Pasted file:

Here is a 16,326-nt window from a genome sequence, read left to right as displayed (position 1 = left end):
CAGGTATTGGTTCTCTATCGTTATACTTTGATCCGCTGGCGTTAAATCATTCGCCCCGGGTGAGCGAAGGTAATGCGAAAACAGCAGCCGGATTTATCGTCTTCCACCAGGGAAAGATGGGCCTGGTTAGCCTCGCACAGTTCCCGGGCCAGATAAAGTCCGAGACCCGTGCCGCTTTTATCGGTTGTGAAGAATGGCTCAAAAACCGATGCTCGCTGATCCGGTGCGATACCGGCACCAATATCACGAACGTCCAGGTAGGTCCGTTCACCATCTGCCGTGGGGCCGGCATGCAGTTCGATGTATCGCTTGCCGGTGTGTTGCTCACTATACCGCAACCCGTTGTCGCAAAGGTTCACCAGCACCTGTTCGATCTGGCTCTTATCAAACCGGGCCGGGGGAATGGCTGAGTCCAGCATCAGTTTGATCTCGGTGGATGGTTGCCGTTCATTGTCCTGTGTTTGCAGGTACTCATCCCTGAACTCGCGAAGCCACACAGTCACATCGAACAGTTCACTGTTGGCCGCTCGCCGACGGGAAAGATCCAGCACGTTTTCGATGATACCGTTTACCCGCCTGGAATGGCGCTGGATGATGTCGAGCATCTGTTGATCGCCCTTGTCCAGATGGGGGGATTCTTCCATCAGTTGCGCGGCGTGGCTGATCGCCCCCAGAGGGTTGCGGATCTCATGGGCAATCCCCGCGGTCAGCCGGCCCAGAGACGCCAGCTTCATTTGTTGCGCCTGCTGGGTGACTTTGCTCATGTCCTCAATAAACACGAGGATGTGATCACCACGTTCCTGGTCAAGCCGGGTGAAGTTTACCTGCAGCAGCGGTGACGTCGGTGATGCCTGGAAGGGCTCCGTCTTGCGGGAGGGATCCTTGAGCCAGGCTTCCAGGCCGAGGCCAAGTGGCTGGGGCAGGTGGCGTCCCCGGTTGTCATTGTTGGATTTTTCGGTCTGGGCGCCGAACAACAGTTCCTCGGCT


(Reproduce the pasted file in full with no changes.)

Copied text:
Here is a 16,326-nt window from a genome sequence, read left to right as displayed (position 1 = left end):
CAGGTATTGGTTCTCTATCGTTATACTTTGATCCGCTGGCGTTAAATCATTCGCCCCGGGTGAGCGAAGGTAATGCGAAAACAGCAGCCGGATTTATCGTCTTCCACCAGGGAAAGATGGGCCTGGTTAGCCTCGCACAGTTCCCGGGCCAGATAAAGTCCGAGACCCGTGCCGCTTTTATCGGTTGTGAAGAATGGCTCAAAAACCGATGCTCGCTGATCCGGTGCGATACCGGCACCAATATCACGAACGTCCAGGTAGGTCCGTTCACCATCTGCCGTGGGGCCGGCATGCAGTTCGATGTATCGCTTGCCGGTGTGTTGCTCACTATACCGCAACCCGTTGTCGCAAAGGTTCACCAGCACCTGTTCGATCTGGCTCTTATCAAACCGGGCCGGGGGAATGGCTGAGTCCAGCATCAGTTTGATCTCGGTGGATGGTTGCCGTTCATTGTCCTGTGTTTGCAGGTACTCATCCCTGAACTCGCGAAGCCACACAGTCACATCGAACAGTTCACTGTTGGCCGCTCGCCGACGGGAAAGATCCAGCACGTTTTCGATGATACCGTTTACCCGCCTGGAATGGCGCTGGATGATGTCGAGCATCTGTTGATCGCCCTTGTCCAGATGGGGGGATTCTTCCATCAGTTGCGCGGCGTGGCTGATCGCCCCCAGAGGGTTGCGGATCTCATGGGCAATCCCCGCGGTCAGCCGGCCCAGAGACGCCAGCTTCATTTGTTGCGCCTGCTGGGTGACTTTGCTCATGTCCTCAATAAACACGAGGATGTGATCACCACGTTCCTGGTCAAGCCGGGTGAAGTTTACCTGCAGCAGCGGTGACGTCGGTGATGCCTGGAAGGGCTCCGTCTTGCGGGAGGGATCCTTGAGCCAGGCTTCCAGGCCGAGGCCAAGTGGCTGGGGCAGGTGGCGTCCCCGGTTGTCATTGTTGGATTTTTCGGTCTGGGCGCCGAACAACAGTTCCTCGGCT